Islamic Mosque Lamp in Enameled Glass
Period: Mamluk, Syria or Egypt, 13th-early 14th Century A.D.
Material: Enameled Glass
Dimensions: Height: 26 cm.
Ex-Charles Gillot Collection, Paris, acquired on May 15, 1900 from Dikran Khan Kelekian (1868-1951), Paris.
Recorded in the accounts of Charles Gillot on May 15, 1900. Number 91 (located in the 3rd floor gallery, 2nd shelf) in the estate inventory of the Charles Gillot Collection, dated April 11, 1903.
This glass lamp has been lightly gilded and is slightly opaque; it consists of a conical foot, a bulbous body and a flaring neck. Six small handles are distributed around the belly. Decorative medallions with colored fleurs de lys, bordered by a motif of blue leaves, are placed between the handles. A foliate motif of colored flower buds and unfurled leaves ornaments the top and bottom of the belly. The neck is decorated with roundels with stylized inscriptions. Deep green foliage and an imitation red wax stamp alternate with these roundels. Two lines of decorative blue leaves border these motifs. Very finely drawn in red ink with the help of a stylet, are friezes of commas placed at the level of the belly, the neck and the upper edge of the lamp.
In the Islamic religion, the donation of a lamp was considered an act of reverence towards God. This act is connected to a text in the Koran that says in verse 35 of the sura The Light: God is the light of the heavens and the earth! His light is like a niche in which one finds a lamp. The lamp is made of glass; the glass is like a brilliant star. The analogy between the light and God inspired the donation of lamps such as this one as well as many others since figural representations of God are strictly forbidden by Islamic religion. The beginning of this verse was later reproduced by Mamluk glass lamps. From a practical point of view, the donation of lamps during this period was necessarily important for lighting the interiors of mosques during the morning and evening prayers.
The origin of the production of such enameled glass lamps is tentatively attributed to the 13th century to Syrian and Egyptian artisans who excelled in the creation of colored and enameled glass. The first Islamic enameled glass appeared in Syria between the 12th and the early 13th century. This technique, which was quickly adopted by Egyptian artisans, flourished into a large and thriving industry. It remains very difficult to distinguish between Syrian and Egyptian production. Enameled glass is a colored glass technique. When the glass has been formed and cooled, the artisan applies a mix of oil and pigment to the surface with the aid of tweezers or a brush. The object is then placed at the opening of the kiln until it reaches a low temperature that slowly reheats it. The pigments fuse together with the surface of the glass, creating a fine layer of color that is solidified by the cooling.
Scientific analysis of the composition of the lamp presented here and its pigments confirm its attribution to the Mamluk period. The composition of the glass and the techniques used in its creation are typical of Mamluk production from thet 12th – 14th centuries. The dating given by the technical analyses corresponds perfectly to observations about the morphological and iconographic elements. This allows us to overcome the absence of an inscription referring to a king or a rich donor that would have allowed us to date the object in a more precise manner.
Morphologically, the lamp is very elegant and placed on a high conical foot. It seems that this form evolved from lamps from the second half of the 13th century. The Victoria & Albert Museum (inv. 330-1900), possesses one of the only examples that survive from this period: very simple and elongated, this lamp from the 13th century has figural decoration (very rare) on a transparent ground. The body is small, nearly oval. The foot is narrow and conical, mirroring the large inverted cone of the neck. This form stands our clearly from the squatter pieces from the 14th and 15th centuries: their feet are small, sometimes lacking the conical form and no longer in the shape of a ring. The neck is excessively developed and is half the height of the lamp. The body is large, sometimes round or semi-spherical. From a morphological point of view, our lamp appears to be part of a transition phase between the 13th and 14th centuries: the foot is a fifth of the height; the belly and the neck are equally divided between the remaining four-fifths.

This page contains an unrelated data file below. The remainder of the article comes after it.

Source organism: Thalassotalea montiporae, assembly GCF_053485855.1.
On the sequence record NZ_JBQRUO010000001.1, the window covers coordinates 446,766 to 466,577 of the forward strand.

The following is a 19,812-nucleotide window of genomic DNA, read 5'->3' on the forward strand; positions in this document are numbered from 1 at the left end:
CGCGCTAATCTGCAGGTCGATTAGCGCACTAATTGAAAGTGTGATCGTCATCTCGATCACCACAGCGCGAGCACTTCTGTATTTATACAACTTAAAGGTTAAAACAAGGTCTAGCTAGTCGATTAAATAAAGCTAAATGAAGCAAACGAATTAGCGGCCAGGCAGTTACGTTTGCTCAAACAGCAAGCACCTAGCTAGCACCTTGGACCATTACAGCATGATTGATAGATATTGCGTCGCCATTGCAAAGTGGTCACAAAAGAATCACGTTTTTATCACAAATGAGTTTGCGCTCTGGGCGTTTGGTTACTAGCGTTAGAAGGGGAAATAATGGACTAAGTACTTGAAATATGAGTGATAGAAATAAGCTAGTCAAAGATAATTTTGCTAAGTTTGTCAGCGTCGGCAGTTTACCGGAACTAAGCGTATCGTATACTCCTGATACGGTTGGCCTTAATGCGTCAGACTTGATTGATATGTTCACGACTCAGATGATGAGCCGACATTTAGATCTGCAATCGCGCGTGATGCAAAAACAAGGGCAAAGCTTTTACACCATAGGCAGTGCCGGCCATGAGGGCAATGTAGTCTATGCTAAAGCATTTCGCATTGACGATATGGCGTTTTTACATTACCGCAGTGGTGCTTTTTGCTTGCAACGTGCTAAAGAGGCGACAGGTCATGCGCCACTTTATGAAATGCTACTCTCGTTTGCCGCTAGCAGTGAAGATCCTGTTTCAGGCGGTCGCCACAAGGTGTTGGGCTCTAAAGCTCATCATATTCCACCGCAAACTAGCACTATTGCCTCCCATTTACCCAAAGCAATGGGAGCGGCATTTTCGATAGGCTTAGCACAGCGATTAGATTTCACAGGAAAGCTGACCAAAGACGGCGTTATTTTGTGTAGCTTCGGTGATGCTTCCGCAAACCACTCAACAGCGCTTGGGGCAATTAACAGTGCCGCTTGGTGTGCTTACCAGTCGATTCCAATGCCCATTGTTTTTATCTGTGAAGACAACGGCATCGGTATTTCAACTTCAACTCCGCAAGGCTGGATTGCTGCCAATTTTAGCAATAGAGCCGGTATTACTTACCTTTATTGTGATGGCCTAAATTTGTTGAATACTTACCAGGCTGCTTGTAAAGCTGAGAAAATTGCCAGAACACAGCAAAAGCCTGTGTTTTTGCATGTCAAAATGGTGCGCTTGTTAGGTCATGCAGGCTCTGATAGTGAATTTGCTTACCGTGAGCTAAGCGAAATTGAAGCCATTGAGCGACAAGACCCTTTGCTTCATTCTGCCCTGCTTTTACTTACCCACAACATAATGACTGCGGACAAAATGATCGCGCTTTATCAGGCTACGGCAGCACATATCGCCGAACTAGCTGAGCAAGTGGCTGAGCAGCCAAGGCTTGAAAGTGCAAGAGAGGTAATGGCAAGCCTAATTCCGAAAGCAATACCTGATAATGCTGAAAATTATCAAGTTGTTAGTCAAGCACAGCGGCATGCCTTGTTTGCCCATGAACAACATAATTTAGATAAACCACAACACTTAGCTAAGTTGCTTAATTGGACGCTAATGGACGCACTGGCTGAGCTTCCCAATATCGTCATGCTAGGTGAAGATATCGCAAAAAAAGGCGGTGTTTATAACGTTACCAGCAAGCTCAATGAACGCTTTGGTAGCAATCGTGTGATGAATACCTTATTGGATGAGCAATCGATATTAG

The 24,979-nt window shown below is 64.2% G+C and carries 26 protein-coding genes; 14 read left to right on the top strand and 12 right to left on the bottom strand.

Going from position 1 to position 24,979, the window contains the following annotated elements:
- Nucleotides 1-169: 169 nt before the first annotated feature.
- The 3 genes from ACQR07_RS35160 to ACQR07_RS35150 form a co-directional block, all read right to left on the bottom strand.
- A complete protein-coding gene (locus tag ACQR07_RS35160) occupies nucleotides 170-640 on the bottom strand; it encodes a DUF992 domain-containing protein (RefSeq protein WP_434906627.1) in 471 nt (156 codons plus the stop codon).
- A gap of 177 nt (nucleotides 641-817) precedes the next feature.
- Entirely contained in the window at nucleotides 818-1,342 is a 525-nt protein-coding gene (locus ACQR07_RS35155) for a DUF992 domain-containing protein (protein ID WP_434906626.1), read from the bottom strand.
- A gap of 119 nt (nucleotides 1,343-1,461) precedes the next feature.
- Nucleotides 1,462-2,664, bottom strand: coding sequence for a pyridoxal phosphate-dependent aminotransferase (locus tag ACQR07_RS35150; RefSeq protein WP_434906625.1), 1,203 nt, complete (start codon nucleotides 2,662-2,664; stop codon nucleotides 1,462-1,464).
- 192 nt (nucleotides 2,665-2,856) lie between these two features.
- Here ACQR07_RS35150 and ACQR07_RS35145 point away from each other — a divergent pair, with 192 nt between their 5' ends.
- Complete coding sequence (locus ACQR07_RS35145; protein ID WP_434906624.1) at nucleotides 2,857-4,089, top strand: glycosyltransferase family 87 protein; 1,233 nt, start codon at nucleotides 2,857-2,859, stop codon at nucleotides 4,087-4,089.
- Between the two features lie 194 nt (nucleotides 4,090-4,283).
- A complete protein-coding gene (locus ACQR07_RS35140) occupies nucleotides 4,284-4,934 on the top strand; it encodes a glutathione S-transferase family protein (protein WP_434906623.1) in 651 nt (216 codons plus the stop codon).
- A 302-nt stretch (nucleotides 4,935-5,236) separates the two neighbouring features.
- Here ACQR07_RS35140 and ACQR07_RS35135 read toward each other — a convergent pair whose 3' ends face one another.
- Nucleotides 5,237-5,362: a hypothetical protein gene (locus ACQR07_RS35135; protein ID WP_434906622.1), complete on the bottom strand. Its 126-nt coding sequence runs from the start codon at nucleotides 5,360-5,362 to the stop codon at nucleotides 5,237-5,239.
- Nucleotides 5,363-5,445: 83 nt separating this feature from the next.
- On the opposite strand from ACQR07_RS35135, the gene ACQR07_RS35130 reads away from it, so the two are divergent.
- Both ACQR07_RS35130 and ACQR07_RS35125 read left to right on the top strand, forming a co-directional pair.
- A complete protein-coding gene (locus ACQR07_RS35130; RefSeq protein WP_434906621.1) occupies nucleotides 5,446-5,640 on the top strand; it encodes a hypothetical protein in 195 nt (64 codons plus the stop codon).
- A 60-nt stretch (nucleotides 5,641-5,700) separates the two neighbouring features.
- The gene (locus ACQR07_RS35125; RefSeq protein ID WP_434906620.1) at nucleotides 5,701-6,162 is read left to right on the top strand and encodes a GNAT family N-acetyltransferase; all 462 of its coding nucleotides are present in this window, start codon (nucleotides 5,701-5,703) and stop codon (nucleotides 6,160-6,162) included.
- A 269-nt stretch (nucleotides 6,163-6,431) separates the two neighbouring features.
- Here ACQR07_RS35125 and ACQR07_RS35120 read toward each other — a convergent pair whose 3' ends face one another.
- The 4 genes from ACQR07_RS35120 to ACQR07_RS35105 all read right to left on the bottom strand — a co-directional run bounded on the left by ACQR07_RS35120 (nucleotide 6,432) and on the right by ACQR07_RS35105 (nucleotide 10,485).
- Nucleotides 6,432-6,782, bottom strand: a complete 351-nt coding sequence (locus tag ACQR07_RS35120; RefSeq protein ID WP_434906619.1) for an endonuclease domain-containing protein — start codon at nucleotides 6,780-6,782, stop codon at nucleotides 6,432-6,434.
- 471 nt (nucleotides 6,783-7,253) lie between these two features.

Iconographically, the use of vegetal decoration supports an attribution to the early 14th century. During this period, artisans abandoned the animal motifs derived from the influence of Khorasan to concentrate on vegetal motifs. This movement was initiated at the end of the 13th century.
CARBONI, S. , Glass from Islamic Lands: The Al-Sabah Collection, Kuwait National Museum, New York, 2001, pp. 323-325.
For an introduction to the production of enameled glass, see:
CARBONI S., Mamluk Enamelled and Gilded Glass in the Museum of Islamic Art, Quatar, London, 2003, p. 48-51, n° 7.
S.M. GOLDSTEIN, Glass from Sassanian Antecedents to European Imitations: the Nasser D. Khalili Collection of Islamic Art, vol. XV, London, 2005.
LAMM, C.J., Mittelalterliche Gläser und Steinschnittarbeiten aus dem Nahen Osten, 2 vol. Berlin, 1929-1930.
On the technique of enameled glass, see:
WATSON O., Pottery and Glass: Luster and Enamel in Gilded and Enamelled Glass from the Middle East, London, 1998, pp. 15-19.
For examples of piece of this type, see:
BERGMAN S.M., Ancient Glass in the Carnegie Museum of Natural History, Pittsburgh, 1980, n° 274.
CHARLESTON R. J., Masterpieces of Glass: A World History from the Corning Museum of Glass, New York, 1990, n° 33.
WARD R. (ed.), Gilded and Enamelled Glass from the Middle East, London, 1998, fig. 23.5, 23.6, 25.4, 25.5, 25.6.